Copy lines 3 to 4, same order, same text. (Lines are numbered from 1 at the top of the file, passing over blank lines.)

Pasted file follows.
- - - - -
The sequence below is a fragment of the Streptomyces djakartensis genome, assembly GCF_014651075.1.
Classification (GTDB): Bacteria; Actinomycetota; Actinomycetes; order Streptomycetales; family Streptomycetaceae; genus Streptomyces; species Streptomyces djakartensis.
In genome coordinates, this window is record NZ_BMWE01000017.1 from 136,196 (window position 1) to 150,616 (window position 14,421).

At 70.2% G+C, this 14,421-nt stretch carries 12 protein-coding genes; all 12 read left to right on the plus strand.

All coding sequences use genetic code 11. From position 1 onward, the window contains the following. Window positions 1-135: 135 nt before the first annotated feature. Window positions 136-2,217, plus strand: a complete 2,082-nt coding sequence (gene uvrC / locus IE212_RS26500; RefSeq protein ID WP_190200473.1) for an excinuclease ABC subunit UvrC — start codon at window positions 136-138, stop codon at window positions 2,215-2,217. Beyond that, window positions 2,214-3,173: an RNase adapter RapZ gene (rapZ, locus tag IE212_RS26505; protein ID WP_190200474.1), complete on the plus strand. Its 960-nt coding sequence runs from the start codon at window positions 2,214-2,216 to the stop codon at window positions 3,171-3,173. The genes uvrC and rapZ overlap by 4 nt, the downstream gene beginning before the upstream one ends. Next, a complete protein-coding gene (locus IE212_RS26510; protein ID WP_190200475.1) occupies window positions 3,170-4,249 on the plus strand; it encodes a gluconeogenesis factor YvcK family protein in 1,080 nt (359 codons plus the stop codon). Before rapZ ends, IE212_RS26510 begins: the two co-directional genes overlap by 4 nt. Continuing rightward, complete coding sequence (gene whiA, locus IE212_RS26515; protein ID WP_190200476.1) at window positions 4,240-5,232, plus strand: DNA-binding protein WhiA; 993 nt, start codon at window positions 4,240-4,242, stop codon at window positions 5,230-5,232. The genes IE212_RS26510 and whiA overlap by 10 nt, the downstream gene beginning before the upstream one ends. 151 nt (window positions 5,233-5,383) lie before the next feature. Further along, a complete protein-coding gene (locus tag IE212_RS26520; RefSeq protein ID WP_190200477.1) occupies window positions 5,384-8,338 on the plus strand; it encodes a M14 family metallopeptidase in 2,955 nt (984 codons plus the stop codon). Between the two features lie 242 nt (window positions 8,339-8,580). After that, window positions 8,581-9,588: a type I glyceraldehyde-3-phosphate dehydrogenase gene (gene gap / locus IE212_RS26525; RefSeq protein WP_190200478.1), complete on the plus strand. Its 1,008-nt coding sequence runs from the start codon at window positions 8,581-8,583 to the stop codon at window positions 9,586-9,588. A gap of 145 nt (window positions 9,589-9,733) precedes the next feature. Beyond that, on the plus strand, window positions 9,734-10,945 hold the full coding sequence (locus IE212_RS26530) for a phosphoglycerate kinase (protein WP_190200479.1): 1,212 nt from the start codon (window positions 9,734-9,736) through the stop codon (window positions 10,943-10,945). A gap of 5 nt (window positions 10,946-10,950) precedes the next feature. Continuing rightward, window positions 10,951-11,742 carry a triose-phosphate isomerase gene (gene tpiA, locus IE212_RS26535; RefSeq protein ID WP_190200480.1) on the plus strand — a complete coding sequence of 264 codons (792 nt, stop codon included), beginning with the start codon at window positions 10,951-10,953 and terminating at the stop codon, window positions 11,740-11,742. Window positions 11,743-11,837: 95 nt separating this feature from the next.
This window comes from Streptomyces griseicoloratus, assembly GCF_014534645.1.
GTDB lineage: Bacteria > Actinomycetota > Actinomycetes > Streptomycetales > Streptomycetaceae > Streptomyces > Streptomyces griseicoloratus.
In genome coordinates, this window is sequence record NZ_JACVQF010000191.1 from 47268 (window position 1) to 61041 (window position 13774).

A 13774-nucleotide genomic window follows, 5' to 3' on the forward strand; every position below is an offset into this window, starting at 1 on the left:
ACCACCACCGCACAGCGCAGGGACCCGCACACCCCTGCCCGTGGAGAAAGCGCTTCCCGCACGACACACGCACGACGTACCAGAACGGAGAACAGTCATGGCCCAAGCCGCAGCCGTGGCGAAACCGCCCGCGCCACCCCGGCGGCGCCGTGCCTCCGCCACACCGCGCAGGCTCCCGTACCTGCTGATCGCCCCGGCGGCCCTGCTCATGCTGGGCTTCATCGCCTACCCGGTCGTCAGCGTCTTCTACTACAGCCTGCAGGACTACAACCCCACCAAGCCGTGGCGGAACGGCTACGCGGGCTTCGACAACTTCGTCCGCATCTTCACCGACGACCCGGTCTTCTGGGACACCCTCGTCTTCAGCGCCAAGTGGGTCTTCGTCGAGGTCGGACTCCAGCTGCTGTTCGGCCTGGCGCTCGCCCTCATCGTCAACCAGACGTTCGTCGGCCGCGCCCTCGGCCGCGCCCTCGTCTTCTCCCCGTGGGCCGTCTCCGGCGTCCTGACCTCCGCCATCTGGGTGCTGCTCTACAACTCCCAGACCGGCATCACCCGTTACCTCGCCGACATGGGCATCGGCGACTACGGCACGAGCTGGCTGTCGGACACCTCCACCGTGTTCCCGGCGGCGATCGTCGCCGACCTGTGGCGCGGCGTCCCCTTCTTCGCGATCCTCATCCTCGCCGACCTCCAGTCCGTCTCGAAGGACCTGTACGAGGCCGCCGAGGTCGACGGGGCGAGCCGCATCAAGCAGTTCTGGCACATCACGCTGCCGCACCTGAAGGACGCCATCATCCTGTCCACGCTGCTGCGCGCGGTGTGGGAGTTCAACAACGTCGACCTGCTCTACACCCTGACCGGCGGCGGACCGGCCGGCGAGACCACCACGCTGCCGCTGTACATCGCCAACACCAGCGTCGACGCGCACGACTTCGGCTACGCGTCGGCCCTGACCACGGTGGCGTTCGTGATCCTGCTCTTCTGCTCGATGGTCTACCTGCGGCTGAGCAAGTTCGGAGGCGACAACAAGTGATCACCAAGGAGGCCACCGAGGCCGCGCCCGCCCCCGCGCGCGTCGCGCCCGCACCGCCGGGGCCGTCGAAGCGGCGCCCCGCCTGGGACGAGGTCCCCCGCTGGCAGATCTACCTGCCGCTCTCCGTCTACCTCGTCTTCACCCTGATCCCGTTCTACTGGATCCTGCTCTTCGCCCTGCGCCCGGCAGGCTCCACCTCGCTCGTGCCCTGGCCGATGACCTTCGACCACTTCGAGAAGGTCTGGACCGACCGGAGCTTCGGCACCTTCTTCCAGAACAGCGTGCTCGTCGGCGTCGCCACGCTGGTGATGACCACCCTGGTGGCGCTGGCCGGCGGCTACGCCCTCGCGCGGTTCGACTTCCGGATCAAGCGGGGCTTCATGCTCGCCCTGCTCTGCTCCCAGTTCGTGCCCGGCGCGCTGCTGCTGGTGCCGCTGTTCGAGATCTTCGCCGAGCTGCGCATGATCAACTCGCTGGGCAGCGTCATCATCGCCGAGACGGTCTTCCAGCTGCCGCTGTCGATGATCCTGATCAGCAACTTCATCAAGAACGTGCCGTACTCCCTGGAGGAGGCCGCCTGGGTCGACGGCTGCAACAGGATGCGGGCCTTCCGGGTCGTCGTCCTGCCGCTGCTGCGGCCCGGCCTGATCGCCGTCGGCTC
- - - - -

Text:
In genome coordinates, this window is record NZ_BMWE01000017.1 from 136,196 (window position 1) to 150,616 (window position 14,421).

At 70.2% G+C, this 14,421-nt stretch carries 12 protein-coding genes; all 12 read left to right on the plus strand.